Third, there is no clear answer to whether autonomous monetary policy is better than a fixed exchange rate or monetary union membership. It depends on how well or poorly other parts of the system work in a country.

If economic policies fail in a country, not even the euro can save it from trouble (like in Greece). If everything works satisfactorily, the euro is unnecessary (like in Sweden). Monetary policy is only one adjustment mechanism. If it does not function, other mechanisms – a flexible labor market, fiscal policy – must assume its role. If they are not available, changes in the economic environment will hurt, as monetary policy cannot soften shocks and smooth things out.

The choice of monetary policy can affect the pace or level of growth, but it cannot set a country’s direction.


Fourth, the 1990s economic miracle in the postcommunist world happened regardless of the countries’ particular monetary policy choices. Aside from large parts of the former Soviet Union and the war-ravaged Western Balkans, the remaining former Soviet bloc states have experienced explosive wealth increases roughly three to seven times over the last 30 years. The choice of monetary policy can affect the pace or level of growth, but it cannot set a country’s direction, which is determined by its core economic policy.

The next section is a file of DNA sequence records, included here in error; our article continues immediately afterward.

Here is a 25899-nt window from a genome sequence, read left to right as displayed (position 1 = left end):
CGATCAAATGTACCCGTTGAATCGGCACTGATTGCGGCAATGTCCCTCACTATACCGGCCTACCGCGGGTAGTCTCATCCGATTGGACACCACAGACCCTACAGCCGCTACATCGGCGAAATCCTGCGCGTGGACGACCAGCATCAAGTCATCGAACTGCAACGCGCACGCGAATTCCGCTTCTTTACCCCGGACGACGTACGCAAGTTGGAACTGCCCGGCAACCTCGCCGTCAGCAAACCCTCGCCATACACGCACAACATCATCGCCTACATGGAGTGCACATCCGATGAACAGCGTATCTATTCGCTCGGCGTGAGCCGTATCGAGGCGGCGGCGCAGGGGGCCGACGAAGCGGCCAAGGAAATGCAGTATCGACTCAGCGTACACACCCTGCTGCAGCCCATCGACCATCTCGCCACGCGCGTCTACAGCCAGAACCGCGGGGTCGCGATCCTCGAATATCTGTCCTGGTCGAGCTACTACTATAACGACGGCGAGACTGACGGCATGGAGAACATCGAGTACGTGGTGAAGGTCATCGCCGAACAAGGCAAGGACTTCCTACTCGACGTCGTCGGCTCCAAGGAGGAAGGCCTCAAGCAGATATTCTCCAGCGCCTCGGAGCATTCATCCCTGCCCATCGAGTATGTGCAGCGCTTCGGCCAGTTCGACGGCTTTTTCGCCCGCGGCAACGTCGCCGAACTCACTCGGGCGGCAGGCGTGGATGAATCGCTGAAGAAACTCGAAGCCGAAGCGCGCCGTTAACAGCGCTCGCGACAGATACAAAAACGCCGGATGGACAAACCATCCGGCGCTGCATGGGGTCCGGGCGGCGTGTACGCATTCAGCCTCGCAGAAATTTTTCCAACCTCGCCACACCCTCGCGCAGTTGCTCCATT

Fifth, if a country is satisfied with a given monetary regime, do not expect it to change things. According to the old American wisdom, “If it ain’t broke, don’t fix it.”